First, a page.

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Two Northeastern Startups Win MassChallenge Boston

October 16, 2018

The startups Boston Materials and Mobile Pixels, both started by members of the COE community, won the MassChallenge Boston. On October 17, 2018, the startup Boston Materials, which was co-founded by mechanical alums Michael Segal, E'16, and Anvesh Gurijala, E'16, along with MIE Assistant Professor Randall Erb, was selected as a gold level winner and Mobile Pixels, which was co-founded by mechanical student Stephen Ng, MS'19 along with MIT alum Jack Yao and Shruti Banda, was selected as a diamond level winner. MassChallenge Boston is a global business accelerator program for companies in the early stages of development.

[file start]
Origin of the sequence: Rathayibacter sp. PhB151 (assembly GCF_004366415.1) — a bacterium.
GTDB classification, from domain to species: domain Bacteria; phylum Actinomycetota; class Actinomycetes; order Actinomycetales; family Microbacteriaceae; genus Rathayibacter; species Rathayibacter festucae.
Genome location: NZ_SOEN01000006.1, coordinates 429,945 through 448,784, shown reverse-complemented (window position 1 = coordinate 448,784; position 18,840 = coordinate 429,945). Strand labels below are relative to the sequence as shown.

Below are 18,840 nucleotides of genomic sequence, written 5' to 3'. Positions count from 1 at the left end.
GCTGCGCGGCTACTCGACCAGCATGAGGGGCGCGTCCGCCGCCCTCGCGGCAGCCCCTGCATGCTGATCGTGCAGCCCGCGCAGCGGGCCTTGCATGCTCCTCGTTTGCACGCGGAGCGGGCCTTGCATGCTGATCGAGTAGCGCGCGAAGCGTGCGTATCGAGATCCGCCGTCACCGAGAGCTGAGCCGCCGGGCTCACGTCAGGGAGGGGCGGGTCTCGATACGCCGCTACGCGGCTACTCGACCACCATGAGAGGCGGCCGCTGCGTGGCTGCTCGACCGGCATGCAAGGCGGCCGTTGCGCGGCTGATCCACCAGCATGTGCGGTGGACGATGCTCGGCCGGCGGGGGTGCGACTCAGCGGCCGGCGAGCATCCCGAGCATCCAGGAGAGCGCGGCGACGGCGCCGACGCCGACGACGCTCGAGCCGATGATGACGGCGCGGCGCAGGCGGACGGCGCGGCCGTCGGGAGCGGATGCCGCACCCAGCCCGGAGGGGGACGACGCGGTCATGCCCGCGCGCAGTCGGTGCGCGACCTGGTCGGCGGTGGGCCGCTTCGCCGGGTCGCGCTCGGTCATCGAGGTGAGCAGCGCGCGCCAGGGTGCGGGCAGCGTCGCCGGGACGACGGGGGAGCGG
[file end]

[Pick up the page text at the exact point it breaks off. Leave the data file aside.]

Source: News @ Northeastern

Two startups founded by members of the Northeastern community received a total of $150,000 on Wednesday night from MassChallenge, a global business accelerator program for companies in the early stages of development.

Mobile Pixels, which designed a second screen that can be attached to a laptop to boost productivity, received a $100,000 award. Boston Materials, which produces strong carbon fiber composite materials that could be used to manufacture sports equipment, aircraft components, and other products to be lighter than ever but equally as durable, received a $50,000 award.

The founders of Boston Materials said that they will use the money to purchase equipment for testing the composite materials, which will cut down on the time it takes to develop the materials from months to weeks.